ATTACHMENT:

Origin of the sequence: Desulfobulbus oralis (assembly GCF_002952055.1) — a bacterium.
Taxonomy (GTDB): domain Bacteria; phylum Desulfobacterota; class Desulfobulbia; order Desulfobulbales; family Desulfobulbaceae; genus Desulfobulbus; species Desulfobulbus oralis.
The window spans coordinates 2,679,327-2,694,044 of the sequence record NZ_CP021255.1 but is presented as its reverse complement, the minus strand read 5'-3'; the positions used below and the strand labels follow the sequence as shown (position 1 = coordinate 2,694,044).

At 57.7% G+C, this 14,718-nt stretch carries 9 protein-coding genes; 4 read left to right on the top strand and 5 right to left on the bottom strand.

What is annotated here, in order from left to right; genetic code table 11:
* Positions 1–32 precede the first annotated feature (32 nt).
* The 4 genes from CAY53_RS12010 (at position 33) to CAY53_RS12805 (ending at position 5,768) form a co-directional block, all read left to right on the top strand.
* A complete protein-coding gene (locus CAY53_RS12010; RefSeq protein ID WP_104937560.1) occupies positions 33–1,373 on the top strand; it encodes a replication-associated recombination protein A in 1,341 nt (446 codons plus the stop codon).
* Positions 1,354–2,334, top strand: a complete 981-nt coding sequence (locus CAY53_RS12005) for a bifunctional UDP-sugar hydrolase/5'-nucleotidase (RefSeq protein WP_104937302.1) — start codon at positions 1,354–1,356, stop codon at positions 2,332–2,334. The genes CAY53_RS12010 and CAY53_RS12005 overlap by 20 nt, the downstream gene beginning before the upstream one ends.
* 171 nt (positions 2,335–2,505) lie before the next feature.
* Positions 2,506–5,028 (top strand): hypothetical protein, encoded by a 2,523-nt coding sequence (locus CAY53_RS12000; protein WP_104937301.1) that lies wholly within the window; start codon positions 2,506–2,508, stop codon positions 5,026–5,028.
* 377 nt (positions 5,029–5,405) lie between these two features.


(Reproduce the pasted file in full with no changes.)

Origin of the sequence: Desulfobulbus oralis (assembly GCF_002952055.1) — a bacterium.
Taxonomy (GTDB): domain Bacteria; phylum Desulfobacterota; class Desulfobulbia; order Desulfobulbales; family Desulfobulbaceae; genus Desulfobulbus; species Desulfobulbus oralis.
The window spans coordinates 2,679,327-2,694,044 of the sequence record NZ_CP021255.1 but is presented as its reverse complement, the minus strand read 5'-3'; the positions used below and the strand labels follow the sequence as shown (position 1 = coordinate 2,694,044).

At 57.7% G+C, this 14,718-nt stretch carries 9 protein-coding genes; 4 read left to right on the top strand and 5 right to left on the bottom strand.

What is annotated here, in order from left to right; genetic code table 11:
* Positions 1–32 precede the first annotated feature (32 nt).
* The 4 genes from CAY53_RS12010 (at position 33) to CAY53_RS12805 (ending at position 5,768) form a co-directional block, all read left to right on the top strand.
* A complete protein-coding gene (locus CAY53_RS12010; RefSeq protein ID WP_104937560.1) occupies positions 33–1,373 on the top strand; it encodes a replication-associated recombination protein A in 1,341 nt (446 codons plus the stop codon).
* Positions 1,354–2,334, top strand: a complete 981-nt coding sequence (locus CAY53_RS12005) for a bifunctional UDP-sugar hydrolase/5'-nucleotidase (RefSeq protein WP_104937302.1) — start codon at positions 1,354–1,356, stop codon at positions 2,332–2,334. The genes CAY53_RS12010 and CAY53_RS12005 overlap by 20 nt, the downstream gene beginning before the upstream one ends.
* 171 nt (positions 2,335–2,505) lie before the next feature.
* Positions 2,506–5,028 (top strand): hypothetical protein, encoded by a 2,523-nt coding sequence (locus CAY53_RS12000; protein WP_104937301.1) that lies wholly within the window; start codon positions 2,506–2,508, stop codon positions 5,026–5,028.
* 377 nt (positions 5,029–5,405) lie between these two features.